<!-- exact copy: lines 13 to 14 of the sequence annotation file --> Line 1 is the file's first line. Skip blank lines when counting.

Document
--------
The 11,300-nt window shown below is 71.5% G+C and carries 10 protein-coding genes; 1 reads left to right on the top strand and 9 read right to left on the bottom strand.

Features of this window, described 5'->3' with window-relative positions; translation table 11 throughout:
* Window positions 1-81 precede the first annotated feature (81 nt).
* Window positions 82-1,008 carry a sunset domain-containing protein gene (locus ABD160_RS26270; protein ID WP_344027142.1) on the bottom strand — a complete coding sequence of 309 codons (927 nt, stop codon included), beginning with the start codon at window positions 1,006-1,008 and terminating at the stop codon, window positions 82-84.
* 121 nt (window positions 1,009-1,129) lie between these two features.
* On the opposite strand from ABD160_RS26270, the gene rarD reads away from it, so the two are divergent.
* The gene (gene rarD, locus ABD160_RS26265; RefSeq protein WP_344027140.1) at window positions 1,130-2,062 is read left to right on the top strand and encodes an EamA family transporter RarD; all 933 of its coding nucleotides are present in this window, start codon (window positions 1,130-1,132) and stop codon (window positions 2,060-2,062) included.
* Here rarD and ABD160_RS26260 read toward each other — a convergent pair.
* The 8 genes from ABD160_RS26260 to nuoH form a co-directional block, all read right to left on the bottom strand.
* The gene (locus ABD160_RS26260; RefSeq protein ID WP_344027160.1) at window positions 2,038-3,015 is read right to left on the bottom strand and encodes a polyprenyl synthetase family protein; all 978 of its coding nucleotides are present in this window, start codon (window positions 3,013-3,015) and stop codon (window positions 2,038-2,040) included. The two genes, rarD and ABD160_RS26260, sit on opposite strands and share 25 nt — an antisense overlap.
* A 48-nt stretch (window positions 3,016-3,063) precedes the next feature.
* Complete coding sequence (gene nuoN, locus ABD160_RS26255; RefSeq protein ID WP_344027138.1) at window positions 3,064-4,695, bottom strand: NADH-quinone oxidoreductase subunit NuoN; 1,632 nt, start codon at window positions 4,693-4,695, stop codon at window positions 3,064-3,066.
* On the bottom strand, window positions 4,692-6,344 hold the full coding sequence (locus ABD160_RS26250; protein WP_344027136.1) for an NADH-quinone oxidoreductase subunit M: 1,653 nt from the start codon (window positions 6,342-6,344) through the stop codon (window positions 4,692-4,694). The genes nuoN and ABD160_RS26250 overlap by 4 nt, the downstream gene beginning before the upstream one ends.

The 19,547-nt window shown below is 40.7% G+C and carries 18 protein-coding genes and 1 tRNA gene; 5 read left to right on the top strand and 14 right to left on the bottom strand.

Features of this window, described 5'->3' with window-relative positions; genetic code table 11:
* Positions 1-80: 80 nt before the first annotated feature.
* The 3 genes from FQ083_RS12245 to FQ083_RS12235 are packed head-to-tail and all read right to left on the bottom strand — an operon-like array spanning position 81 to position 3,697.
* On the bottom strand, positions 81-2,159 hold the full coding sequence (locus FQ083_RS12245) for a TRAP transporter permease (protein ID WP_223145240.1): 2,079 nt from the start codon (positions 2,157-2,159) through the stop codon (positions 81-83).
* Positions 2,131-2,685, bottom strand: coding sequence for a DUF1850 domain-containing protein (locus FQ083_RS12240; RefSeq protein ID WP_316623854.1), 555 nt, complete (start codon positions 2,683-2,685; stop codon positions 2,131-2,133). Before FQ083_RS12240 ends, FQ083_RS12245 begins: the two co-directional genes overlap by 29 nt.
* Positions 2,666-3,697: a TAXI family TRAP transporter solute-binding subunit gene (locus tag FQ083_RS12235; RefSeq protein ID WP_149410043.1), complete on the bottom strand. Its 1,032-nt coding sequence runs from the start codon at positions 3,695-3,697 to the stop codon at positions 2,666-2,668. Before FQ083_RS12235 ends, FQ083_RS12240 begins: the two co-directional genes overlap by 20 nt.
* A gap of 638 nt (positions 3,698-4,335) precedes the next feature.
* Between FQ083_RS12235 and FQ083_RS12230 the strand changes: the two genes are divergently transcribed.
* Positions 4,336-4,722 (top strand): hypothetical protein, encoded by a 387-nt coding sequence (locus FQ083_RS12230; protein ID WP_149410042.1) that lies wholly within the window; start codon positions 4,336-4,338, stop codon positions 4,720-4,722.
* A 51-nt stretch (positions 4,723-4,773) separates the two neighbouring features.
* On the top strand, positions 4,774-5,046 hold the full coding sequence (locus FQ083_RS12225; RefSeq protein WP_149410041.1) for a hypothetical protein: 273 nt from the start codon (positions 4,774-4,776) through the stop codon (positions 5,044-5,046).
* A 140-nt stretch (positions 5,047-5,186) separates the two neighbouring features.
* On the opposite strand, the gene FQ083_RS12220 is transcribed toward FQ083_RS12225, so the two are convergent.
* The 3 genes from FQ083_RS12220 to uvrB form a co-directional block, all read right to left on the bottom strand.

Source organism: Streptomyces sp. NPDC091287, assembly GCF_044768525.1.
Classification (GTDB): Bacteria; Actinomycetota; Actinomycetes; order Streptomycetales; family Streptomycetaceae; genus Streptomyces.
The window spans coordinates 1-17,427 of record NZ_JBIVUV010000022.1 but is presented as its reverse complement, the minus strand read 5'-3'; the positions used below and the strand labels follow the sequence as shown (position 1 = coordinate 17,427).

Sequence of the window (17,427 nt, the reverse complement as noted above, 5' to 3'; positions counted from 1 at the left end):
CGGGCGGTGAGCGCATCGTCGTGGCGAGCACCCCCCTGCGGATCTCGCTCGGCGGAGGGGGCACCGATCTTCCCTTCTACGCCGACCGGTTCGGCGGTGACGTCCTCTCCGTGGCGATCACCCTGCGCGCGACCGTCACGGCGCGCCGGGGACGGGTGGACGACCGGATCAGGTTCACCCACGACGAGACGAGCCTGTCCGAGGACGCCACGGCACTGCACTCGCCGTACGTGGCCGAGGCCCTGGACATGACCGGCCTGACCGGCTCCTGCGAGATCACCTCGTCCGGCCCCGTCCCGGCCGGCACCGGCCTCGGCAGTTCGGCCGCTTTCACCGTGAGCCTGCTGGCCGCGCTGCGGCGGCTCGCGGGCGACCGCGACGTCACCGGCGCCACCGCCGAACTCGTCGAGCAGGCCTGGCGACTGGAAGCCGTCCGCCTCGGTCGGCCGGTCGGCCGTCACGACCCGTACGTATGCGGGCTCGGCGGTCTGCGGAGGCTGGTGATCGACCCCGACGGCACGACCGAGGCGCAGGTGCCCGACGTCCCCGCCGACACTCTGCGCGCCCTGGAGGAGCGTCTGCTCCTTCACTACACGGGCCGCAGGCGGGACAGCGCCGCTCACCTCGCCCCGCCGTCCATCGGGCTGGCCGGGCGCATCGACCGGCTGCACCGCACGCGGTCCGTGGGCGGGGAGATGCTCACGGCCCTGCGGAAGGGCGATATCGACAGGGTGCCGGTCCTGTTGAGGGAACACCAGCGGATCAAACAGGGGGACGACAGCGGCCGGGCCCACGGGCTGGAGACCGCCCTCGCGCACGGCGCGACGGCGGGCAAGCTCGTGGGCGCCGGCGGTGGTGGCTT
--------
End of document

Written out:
* On the bottom strand, window positions 4,692-6,344 hold the full coding sequence (locus ABD160_RS26250; protein WP_344027136.1) for an NADH-quinone oxidoreductase subunit M: 1,653 nt from the start codon (window positions 6,342-6,344) through the stop codon (window positions 4,692-4,694). The genes nuoN and ABD160_RS26250 overlap by 4 nt, the downstream gene beginning before the upstream one ends.

The 19,547-nt window shown below is 40.7% G+C and carries 18 protein-coding genes and 1 tRNA gene; 5 read left to right on the top strand and 14 right to left on the bottom strand.